November 6, 2012

King wins Maine's pivotal U.S. Senate seat

The 68-year-old, Harley Davidson-riding, politically independent former two-term governor weathered a storm of negative television ads from out-of-state groups trying to elect a Republican majority to the Senate.

By John Richardson jrichardson@pressherald.com
Staff Writer

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click image to enlarge

Angus King waves to supporters as he takes the stage in Freeport on Tuesday night after being declared the winner for the race for the U.S. Senate seat being vacated by Sen. Olympia Snowe.

Gregory Rec / Staff Photographer

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Angus King supporters cheer in Freeport on Tuesday night upon seeing CNN call Angus King the winner of the U.S. Senate race in Maine.

Gregory Rec / Staff Photographer

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He spoke to National Public Radio shortly after the polls closed and repeated his position that he will wait to decide which party, if any, to support. He said he will be talking to Senate leaders over the next several weeks.

"I want to talk about how independent I can remain. My goal is to be as independent as I can be as long as I can be," King said. "I also want to talk about whether there are some changes that can be made to the Senate rules so that the place can work better.... That's what I've been hearing on the street for eight months – 'go down there and get them to talk to each other.' "

King faced an aggressive challenge from Summers, who won a six-way primary in his fourth bid for statewide office. The 52-year-old former state senator and state director for Snowe made three unsuccessful bids for Congress.

Summers' Senate campaign got the backing of roughly $4 million worth of anti-King television ads aired by out-of-state pro-Republican groups. King countered with his own ads calling for voters to reject outside influences.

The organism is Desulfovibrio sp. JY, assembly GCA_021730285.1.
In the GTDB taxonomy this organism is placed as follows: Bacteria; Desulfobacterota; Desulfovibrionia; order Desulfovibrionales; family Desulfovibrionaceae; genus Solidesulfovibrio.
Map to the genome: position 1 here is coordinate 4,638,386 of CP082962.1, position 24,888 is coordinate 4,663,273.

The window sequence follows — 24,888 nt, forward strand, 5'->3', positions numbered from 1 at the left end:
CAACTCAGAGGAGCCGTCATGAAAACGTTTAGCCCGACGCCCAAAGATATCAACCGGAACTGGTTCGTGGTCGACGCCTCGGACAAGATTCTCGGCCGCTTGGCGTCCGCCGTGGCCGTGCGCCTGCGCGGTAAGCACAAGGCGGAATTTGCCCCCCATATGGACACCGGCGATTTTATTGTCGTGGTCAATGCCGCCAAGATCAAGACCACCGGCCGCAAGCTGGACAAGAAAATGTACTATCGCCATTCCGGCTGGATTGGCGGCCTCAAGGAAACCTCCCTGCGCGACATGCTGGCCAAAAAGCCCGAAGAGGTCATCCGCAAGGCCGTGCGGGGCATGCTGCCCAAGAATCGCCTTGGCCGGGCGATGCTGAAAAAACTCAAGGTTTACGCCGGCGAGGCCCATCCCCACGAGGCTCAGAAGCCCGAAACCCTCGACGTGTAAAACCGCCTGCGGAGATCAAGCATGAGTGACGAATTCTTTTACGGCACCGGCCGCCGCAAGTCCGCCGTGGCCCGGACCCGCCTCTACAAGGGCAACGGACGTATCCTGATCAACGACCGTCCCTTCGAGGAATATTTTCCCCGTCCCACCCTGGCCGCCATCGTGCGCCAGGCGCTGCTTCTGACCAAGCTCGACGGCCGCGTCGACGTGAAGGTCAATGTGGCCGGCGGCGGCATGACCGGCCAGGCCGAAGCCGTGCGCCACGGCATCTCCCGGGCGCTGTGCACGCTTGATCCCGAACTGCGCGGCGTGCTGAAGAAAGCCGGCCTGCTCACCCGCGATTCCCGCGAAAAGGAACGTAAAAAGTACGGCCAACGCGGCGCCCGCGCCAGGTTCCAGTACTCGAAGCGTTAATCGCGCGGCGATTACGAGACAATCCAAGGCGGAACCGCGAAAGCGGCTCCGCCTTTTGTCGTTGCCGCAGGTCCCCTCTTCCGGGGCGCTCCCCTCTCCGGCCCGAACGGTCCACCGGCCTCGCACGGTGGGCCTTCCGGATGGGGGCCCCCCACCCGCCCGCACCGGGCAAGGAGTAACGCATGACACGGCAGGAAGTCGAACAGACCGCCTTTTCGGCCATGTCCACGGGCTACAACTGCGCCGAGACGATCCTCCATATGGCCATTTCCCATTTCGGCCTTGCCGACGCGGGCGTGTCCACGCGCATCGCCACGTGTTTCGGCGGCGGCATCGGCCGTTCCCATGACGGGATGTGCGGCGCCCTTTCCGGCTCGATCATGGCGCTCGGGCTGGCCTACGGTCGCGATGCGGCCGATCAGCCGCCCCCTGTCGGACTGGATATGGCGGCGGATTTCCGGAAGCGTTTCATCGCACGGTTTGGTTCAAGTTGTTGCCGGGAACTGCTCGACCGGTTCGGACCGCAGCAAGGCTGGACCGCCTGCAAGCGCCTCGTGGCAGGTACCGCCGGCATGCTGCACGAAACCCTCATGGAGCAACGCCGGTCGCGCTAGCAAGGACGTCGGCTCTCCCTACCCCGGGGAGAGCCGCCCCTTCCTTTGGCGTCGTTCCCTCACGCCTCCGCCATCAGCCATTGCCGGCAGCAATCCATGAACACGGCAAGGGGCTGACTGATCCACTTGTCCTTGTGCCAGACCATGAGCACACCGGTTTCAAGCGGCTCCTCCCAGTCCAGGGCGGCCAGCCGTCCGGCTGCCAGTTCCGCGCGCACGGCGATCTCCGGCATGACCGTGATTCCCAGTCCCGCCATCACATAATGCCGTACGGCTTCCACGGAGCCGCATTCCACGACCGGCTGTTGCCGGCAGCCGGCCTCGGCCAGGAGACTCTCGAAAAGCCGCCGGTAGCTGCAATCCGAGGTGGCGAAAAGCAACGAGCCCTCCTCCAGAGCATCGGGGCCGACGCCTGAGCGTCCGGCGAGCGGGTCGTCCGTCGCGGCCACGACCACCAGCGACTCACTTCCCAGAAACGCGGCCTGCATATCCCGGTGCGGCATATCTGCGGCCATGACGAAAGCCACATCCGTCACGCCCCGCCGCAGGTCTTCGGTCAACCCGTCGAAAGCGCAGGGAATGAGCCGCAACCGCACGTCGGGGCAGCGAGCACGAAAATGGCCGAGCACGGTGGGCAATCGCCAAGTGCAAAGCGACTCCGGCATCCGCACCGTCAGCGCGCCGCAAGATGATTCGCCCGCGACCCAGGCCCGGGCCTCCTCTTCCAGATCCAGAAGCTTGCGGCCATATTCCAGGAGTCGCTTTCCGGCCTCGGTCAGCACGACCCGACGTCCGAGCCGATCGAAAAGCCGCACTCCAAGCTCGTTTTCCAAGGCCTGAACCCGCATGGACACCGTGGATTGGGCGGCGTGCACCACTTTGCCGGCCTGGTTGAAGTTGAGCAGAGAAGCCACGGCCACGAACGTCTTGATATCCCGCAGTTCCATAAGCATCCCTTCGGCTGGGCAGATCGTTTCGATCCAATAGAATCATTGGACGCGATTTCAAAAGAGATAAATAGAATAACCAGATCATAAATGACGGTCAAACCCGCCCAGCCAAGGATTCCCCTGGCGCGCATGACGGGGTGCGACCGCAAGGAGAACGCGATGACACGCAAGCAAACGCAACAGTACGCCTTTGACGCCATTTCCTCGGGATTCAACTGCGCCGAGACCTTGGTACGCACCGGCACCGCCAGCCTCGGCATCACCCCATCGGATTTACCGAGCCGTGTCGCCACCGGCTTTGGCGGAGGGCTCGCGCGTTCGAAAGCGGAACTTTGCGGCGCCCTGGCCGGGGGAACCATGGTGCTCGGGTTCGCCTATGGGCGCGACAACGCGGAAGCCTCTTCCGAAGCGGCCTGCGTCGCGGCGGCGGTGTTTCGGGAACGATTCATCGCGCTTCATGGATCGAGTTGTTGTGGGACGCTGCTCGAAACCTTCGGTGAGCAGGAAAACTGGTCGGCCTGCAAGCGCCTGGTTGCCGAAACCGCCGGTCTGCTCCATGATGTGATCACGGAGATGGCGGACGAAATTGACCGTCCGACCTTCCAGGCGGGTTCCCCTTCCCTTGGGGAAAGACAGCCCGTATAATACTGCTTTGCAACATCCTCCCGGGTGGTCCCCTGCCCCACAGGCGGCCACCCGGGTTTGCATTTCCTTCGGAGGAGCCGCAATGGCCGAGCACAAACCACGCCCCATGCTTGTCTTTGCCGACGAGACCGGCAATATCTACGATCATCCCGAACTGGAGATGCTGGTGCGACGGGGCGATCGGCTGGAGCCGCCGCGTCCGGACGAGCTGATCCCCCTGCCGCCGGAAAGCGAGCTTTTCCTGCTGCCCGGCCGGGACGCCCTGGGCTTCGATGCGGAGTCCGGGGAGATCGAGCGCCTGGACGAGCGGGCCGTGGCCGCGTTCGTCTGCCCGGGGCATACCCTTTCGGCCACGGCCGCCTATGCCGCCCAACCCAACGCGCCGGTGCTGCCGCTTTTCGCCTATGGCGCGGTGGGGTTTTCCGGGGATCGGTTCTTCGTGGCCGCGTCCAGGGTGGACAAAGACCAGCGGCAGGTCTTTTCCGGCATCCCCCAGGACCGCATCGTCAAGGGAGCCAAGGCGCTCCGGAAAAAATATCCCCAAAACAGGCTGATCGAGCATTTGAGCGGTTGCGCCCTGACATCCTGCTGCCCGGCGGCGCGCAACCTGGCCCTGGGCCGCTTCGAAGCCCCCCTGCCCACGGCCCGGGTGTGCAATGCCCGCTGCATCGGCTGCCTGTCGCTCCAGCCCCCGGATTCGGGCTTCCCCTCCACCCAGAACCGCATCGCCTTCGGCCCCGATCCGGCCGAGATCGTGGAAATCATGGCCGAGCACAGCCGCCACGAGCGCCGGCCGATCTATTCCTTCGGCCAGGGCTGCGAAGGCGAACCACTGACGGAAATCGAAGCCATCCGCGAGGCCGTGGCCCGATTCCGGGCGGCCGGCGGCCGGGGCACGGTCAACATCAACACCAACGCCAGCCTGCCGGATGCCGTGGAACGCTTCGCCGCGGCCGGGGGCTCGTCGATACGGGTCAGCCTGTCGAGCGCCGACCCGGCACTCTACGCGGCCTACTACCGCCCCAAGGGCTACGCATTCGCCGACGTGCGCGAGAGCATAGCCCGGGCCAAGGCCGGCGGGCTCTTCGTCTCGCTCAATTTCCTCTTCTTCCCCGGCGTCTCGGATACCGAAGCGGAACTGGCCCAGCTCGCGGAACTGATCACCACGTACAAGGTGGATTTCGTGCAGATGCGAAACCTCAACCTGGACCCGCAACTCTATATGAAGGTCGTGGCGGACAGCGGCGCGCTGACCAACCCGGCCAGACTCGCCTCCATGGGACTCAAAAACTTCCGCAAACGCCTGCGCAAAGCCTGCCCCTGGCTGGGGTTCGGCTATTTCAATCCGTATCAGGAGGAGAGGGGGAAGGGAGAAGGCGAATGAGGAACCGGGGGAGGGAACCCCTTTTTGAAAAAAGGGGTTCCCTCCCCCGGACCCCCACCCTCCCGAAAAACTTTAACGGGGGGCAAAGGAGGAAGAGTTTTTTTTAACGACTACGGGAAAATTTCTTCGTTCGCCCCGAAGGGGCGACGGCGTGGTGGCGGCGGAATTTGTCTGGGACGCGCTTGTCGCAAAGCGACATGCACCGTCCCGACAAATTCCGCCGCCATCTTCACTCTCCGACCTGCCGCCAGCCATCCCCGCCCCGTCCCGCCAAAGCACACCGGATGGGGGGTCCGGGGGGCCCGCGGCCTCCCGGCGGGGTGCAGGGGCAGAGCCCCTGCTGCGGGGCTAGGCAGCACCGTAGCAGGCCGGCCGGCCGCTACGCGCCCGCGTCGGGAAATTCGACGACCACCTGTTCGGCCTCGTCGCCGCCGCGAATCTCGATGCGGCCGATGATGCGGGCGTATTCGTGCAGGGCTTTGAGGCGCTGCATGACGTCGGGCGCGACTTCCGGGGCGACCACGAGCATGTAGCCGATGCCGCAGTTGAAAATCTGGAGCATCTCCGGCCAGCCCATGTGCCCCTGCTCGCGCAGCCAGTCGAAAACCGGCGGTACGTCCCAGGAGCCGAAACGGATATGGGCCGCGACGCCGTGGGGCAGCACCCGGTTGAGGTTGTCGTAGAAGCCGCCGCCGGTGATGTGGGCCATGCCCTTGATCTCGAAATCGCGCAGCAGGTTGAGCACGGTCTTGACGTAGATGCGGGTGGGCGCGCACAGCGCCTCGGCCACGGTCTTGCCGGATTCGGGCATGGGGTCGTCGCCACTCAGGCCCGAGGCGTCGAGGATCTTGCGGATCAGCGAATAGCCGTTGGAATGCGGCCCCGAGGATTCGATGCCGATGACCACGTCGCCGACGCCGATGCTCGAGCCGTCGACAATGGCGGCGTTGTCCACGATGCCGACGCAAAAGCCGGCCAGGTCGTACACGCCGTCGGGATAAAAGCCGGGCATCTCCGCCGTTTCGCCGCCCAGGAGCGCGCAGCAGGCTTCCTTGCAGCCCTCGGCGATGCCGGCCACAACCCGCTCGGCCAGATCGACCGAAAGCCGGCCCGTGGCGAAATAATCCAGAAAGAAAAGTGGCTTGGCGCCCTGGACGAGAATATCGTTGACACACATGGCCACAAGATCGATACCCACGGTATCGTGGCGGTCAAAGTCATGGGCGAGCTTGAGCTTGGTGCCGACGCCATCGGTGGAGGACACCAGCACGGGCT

King even got help from the Democratic Senatorial Campaign Committee, which never endorsed the party's own long-shot candidate, but paid for television ads attacking Summers.

Dill won her party's primary but has seen most of her party members back King in the polls.

Democrats were nervous about a repeat of the 2010 race for governor, when they split their votes between their party's nominee and a moderate independent and effectively helped elect Republican Paul LePage.

Dill, a 42-year-old lawyer regarded as a steadfast partisan, urged Democrats to not vote out of fear, but never was able to rise out of a distant third place in the pre-election polls.

King clearly had strong support at southern and coastal Maine polling places.

James McKenzie, 52, cast his vote for King at the South Portland Community Center Tuesday afternoon.

"I am independent and I think that us independents – we're not ideologues," said McKenzie, a full-time student.

McKenzie said "it's ridiculous" that partisan polarization has crippled Congress and drove Olympia Snowe to retire.

"(Snowe) couldn't vote her conscience anymore because of all the idiots on the right trying to make the Republicans all act a certain way, and the same thing happens on the left," he said.

McKenzie said he hopes that one independent from Maine can make a difference. "I think he'll be able to make more of a difference than if a Democrat or Republican is elected."

Reginald Butler, a 27-year-old from Falmouth, said he had voted for Snowe since he was 18.

"I was sad I couldn't vote for Olympia this time around," said Butler.

In the end, Butler chose the candidate he felt was more moderate, like Snowe. And it wasn't Summers, who took a pledge against tax increases and staked out other conservative positions during the campaign.

"I went to Angus because I was not into the tea party candidate," Butler said, referring to Summers. "I hate voting for the rich guy but that's how it goes."

Michael Fitzgerald, of Falmouth, said he voted a straight Republican ticket, including for Summers.

King was likeable and did an acceptable job as governor, he said. But at the last minute, Fitzgerald decided it was important to get more Republicans in Congress.

Christina Briggs, an Obama supporter, also voted for King, but said it was a hard choice between King and Dill.

"I struggled with this. It was difficult for me," she said. "He really has the best interests of Maine in mind. He won't be partial to one side or the other. He'll vote for what's best and not the party line."

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